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Build-to-Rent Communities Grow in Popularity

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You will own nothing. Accessory Dwelling Units (ADUs) have grown in popularity in recent years. America has recently imported a concept stemming from across the pond in the UK to pacify housing fears. Build-to-rent (BTR) communities are becoming a common development as the majority of Americans struggle to either afford or find housing.

Around 23% of Americans own property. YouGov conducted a poll that found that 60% of Americans believe the old model whereby 30% of one’s income would equate to affordable housing. That is simply not possible for over a quarter of Americans who spend far more than 30% on their mortgages. Almost half (49%) of renters spend 30% or more on shelter, while 19% spend over half of their take-home pay to the landlord. According to the survey, 46% of homeowners are worried about making their monthly mortgage payments, compared to 69% of renters.

Build-to-rent communities usually mimic a typical suburbia rather than an apartment complex. Amenities and property management is often included, which is why this concept was once reserved for retirees and the aging population. This is a deal for investors who may purchase homes within the development communities. They are usually priced higher than typical rentals as the home is within a more desirable community with stable tenants and a lower turnover. As for the tenants, they are not gaining any equity and are forgoing a valuable asset.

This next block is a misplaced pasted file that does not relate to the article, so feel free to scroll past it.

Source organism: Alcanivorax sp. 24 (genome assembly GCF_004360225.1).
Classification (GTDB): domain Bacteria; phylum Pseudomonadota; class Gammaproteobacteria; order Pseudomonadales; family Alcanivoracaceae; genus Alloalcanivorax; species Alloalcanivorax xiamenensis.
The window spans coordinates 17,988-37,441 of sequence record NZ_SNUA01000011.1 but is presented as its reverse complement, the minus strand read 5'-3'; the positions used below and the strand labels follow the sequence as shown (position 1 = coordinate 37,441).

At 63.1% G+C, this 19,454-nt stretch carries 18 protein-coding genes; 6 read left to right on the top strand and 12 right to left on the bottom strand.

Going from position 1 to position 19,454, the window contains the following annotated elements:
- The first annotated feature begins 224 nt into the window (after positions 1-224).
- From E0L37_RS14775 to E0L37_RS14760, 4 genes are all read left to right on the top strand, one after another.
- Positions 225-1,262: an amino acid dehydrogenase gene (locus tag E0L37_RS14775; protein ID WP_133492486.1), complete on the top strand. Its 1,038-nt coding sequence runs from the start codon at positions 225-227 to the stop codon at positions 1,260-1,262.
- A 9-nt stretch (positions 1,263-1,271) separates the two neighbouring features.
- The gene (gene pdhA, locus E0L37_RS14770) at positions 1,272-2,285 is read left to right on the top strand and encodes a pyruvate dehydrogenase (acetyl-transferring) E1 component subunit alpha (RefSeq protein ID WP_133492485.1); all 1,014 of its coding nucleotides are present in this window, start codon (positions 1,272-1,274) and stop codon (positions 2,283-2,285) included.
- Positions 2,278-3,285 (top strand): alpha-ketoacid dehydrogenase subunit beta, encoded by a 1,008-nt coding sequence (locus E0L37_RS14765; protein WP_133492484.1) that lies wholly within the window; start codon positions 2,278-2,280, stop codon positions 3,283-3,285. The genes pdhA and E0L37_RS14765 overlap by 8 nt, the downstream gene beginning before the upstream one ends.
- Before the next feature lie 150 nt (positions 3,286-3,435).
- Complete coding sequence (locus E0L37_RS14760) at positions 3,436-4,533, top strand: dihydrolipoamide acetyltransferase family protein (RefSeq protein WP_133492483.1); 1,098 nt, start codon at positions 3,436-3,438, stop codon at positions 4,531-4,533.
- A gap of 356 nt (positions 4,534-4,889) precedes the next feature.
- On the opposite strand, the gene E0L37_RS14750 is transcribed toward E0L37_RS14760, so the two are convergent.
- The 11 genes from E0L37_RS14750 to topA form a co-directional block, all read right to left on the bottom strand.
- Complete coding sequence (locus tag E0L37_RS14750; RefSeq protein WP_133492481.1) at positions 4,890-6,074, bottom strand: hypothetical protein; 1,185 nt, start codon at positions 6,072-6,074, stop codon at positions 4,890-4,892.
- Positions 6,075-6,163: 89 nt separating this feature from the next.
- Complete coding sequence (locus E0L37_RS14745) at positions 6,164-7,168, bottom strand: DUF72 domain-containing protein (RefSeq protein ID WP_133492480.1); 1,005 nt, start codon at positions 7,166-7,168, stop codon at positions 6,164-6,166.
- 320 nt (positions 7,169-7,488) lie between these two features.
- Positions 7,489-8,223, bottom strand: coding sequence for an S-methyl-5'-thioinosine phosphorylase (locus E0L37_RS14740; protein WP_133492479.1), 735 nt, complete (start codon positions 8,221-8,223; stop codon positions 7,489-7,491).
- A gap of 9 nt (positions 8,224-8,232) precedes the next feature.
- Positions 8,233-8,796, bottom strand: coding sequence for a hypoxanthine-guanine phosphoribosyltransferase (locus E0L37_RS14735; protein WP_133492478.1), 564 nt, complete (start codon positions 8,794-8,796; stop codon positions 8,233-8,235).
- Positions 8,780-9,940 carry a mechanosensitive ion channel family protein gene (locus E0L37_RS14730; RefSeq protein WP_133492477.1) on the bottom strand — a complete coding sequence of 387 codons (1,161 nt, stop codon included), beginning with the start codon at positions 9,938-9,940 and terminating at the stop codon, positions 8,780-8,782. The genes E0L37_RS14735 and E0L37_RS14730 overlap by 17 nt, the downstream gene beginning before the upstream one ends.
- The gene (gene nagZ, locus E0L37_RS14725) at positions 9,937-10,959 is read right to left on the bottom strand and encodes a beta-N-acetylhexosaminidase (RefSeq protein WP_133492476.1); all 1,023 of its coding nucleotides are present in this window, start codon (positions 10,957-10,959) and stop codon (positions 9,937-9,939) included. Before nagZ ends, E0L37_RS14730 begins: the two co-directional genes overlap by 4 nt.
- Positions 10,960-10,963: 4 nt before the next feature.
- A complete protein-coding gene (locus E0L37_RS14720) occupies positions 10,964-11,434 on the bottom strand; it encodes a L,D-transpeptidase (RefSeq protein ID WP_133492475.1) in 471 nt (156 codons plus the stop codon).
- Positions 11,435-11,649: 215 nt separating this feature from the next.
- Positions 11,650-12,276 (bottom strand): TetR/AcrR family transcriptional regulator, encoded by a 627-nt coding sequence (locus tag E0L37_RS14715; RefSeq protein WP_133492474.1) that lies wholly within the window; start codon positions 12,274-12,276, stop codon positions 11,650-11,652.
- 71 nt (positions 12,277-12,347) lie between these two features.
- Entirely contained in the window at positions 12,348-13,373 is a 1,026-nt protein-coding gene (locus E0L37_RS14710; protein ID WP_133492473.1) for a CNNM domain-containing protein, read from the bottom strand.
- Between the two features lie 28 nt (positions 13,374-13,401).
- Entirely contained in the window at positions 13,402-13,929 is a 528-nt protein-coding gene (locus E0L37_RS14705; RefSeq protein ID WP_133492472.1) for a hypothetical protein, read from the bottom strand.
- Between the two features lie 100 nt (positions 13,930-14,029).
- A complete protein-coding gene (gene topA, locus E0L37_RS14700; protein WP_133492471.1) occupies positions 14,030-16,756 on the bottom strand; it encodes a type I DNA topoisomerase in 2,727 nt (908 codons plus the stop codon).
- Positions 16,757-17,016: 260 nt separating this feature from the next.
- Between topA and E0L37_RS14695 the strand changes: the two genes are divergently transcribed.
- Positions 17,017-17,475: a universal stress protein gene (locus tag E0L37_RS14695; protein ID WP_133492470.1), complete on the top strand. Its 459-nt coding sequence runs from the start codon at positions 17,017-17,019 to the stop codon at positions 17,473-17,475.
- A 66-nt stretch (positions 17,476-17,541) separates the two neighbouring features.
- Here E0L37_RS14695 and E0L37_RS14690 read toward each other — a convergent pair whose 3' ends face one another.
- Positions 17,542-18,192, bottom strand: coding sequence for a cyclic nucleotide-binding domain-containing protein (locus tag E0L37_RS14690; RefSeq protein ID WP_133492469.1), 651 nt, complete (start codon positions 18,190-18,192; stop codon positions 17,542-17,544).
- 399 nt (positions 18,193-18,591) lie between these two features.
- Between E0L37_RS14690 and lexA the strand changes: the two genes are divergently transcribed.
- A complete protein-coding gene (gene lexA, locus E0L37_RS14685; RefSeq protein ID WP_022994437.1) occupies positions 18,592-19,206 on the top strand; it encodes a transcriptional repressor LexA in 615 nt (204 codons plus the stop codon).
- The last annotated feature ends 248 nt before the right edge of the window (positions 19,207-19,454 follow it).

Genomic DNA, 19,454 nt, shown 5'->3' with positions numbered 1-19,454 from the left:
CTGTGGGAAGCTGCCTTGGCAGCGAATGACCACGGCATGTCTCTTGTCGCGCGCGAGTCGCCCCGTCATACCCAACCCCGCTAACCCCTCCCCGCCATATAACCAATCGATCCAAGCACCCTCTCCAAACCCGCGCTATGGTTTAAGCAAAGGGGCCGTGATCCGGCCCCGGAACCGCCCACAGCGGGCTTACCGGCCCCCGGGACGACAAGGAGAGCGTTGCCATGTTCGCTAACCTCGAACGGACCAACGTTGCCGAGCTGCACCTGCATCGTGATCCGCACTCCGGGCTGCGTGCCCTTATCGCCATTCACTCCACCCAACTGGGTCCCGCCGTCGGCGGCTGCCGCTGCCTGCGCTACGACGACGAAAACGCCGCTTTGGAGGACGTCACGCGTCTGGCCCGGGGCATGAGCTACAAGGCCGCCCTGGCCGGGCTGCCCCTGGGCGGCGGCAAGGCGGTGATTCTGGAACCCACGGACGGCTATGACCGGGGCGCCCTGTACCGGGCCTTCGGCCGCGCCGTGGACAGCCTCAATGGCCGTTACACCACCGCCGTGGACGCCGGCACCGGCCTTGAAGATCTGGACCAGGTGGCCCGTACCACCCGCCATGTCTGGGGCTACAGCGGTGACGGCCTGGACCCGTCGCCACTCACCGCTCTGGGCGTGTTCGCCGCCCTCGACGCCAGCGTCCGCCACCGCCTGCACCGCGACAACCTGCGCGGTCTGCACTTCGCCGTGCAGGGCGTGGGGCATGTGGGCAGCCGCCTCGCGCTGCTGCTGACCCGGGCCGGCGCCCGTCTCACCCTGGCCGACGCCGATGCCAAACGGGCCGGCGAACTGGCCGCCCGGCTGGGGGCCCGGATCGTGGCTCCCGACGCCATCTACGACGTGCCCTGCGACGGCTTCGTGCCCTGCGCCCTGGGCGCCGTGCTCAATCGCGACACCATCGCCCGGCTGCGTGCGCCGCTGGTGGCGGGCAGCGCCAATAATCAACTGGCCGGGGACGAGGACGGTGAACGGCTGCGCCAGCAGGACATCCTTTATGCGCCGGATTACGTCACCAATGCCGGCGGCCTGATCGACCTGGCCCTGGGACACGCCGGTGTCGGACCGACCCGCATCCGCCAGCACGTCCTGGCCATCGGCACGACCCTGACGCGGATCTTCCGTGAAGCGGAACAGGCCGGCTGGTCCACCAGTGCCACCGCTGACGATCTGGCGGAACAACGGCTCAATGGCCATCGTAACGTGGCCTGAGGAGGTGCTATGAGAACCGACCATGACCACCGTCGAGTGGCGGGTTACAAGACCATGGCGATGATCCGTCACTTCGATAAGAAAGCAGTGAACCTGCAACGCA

Fixr reported that build-to-rent communities are set to grow within the next two years based on data from the NAHB but will remain somewhat stagnant in 2023 due to massive growth in recent years. Over 119,000 homes using this model were built in 2022, marking a 50% increase from 2018. In the last five years, Charlotte, NC, experienced a 621% uptick in built-to-rent communities, followed by Jacksonville, Florida (353%), Greenville, South Carolina (265%), while Phoenix, Arizona, experienced a 280% uptick.

The younger generation, who want to begin expanding their families but cannot afford to own them, is primarily attracted to these growing complexes that provide the feel of homeownership without the asset. Everyone needs a place to live. Families, especially with young children, do not tend to move around as often with school zoning and other aspects. Homeownership and the traditional American dream of the house with the white picket fence have been transformed.